The Ethical Brain by Michael S. Gazzaniga (2005, Dana Press) should be required reading for anyone who debates ethical issues that can be illuminated by modern brain science. Neuroethics is an emerging field, and this book is a nice primer for those who will follow the future discourse in this area. While some areas of ethical discussion today may be immediately obvious as being influenced by neuroscience, others are less so.
Gazzaniga starts off by dealing with the most controversial and emotion-laden topics (and perhaps those where neuroscience has the least to contribute) – abortion and euthanasia. On the topic of abortion, he tries to provide a neuroscientific definition of when life begins, and actually arrives at several possibilities. With the real-world battle lines drawn between those who think a unique life begins at the instant of conception and those who think anything inside a woman’s body is merely tissue, it seems unlikely that a calm, rational, and science-based discussion will take place anytime soon.
Once it leaves these politically charged areas, the book gains momentum. The probability of parents using a combination of genetics and brain science to produce more intelligent children gets quite a bit of treatment. While at the moment the science and technology don’t exist to accomplish that, Gazzaniga sees that its future availability is inevitable. He’s optimistic, though, that a wave of eugenics won’t sweep the world.
Of particular interest is Gazzaniga’s treatment of memory and how it is used in the modern justice system. Our laws and courts have always held eyewitness testimony as the gold standard for evidence to convict an individual of a crime. Gazzaniga points out a great deal of research exists that shows the fallibility of memory. Its storage is imperfect to begin with, it can deteriorate with time, and it is easily altered by subtle suggestions. Memory has evolved in a way that was useful for human survival, and photographic recording of the details of an event confers no evolutionary benefit. Gazzaniga predicts that in coming years major changes will take place in how the courts weigh eyewitness testimony. (Significantly, one of this week’s top stories is the release of Alan Crotzer, who incorrectly jailed for 24 years based on faulty eyewitness testimony.)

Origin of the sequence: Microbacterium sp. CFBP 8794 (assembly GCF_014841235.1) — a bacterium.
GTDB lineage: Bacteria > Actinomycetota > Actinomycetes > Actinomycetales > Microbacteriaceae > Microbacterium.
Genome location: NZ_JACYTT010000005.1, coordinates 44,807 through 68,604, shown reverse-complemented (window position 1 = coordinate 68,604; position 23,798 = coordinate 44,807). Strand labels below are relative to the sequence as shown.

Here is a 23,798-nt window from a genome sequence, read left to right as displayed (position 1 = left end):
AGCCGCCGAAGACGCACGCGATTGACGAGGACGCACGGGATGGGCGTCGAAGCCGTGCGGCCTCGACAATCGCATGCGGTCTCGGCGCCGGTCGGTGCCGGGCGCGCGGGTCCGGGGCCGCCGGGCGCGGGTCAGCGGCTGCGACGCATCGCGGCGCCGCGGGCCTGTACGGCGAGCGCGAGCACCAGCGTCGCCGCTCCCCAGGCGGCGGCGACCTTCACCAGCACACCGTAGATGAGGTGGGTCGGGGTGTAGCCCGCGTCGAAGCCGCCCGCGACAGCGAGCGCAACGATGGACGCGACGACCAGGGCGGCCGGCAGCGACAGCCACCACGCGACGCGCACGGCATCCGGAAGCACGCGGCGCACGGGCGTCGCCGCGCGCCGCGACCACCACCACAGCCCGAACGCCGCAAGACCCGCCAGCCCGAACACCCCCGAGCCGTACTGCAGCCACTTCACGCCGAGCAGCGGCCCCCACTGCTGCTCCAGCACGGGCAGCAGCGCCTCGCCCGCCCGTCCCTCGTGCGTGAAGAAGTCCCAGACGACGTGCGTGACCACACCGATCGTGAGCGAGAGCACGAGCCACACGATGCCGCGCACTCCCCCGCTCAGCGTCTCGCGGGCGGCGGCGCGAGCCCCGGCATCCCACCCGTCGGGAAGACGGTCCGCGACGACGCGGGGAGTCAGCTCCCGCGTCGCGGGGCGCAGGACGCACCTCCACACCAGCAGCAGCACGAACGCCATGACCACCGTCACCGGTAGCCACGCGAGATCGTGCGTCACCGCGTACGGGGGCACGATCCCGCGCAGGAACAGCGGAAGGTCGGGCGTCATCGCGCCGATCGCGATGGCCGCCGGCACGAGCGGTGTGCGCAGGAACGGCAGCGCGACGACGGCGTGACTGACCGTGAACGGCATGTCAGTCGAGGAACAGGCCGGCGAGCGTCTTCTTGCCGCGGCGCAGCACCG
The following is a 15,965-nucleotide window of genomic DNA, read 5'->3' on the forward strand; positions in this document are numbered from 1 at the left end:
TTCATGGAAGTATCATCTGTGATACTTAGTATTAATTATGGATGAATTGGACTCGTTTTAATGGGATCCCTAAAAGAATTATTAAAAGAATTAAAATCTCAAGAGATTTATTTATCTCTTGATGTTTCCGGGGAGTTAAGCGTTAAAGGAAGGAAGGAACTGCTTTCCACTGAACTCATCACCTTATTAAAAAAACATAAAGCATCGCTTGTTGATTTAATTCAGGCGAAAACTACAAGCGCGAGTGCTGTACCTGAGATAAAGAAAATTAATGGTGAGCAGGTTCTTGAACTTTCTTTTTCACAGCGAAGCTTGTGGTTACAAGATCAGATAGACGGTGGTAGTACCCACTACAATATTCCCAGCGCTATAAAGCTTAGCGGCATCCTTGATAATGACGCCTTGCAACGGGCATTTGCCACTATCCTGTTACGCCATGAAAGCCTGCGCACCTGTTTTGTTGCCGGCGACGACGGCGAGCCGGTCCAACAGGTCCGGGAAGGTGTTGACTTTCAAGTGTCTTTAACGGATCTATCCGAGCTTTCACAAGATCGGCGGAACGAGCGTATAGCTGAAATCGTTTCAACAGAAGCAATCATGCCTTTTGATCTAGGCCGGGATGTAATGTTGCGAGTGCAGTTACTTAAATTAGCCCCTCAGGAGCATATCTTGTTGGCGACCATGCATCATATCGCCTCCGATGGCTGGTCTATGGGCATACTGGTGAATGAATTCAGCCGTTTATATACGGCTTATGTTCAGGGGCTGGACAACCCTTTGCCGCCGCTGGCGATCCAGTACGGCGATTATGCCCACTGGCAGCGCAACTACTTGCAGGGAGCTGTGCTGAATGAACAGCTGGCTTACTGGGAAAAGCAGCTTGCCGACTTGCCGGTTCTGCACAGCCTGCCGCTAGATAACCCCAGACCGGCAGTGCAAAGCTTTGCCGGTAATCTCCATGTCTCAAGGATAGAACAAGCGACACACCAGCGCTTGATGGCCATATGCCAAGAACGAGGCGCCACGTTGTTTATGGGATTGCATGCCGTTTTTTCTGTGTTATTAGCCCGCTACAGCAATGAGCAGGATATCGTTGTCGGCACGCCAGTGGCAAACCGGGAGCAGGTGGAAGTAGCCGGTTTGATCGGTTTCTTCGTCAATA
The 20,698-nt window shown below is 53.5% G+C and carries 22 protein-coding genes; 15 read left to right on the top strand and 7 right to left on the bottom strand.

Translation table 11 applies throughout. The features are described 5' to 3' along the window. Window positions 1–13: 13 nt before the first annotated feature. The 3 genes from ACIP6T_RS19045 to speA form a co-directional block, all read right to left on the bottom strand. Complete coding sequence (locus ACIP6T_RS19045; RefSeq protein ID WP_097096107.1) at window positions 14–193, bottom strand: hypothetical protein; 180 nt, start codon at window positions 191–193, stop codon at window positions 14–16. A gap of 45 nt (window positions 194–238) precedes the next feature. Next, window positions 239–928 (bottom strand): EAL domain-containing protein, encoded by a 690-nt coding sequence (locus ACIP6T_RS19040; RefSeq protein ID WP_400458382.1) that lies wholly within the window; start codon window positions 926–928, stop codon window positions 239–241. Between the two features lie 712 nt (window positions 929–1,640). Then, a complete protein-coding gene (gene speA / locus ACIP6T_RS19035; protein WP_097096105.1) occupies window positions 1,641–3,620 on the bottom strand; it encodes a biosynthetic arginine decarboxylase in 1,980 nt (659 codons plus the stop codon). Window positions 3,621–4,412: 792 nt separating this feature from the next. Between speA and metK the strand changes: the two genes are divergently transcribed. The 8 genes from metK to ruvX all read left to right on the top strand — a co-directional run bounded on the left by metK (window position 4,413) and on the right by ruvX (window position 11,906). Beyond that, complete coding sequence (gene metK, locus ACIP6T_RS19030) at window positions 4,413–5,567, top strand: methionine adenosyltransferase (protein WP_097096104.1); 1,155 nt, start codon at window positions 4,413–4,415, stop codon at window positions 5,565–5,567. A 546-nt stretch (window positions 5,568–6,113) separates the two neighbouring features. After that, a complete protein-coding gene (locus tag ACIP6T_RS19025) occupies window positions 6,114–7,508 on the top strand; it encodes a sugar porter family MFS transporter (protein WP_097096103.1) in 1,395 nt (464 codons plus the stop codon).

Gazzaniga presents each topic in the book in a similar way. He begins with a discussion of the underlying neuroscience and research findings, and then segues into a discussion of the topic and how brain science can inform it. He provides his own opinion, but leaves plenty of room for readers to draw their own conclusions. Other topics he covers are improving the brain with drugs, criminal behavior allegedly caused by brain damage or abnormality, and the overall use of brain science to understand religious beliefs and ethics.
Blogger Todd Zywicki did a lengthy review of The Ethical Brain here. The Neuroethics and Law Blog has a series of posts about the book, and this one is a good starting point to link to some of the past coverage.
This book won’t settle the debate on any of these topics, but it does provide a basis for discussing them in a rational manner. Even those not haunted by neuroethics concerns will find it an interesting read – the scientific background Gazzaniga provides for each topic will give readers a new perspective when they read their daily newspaper.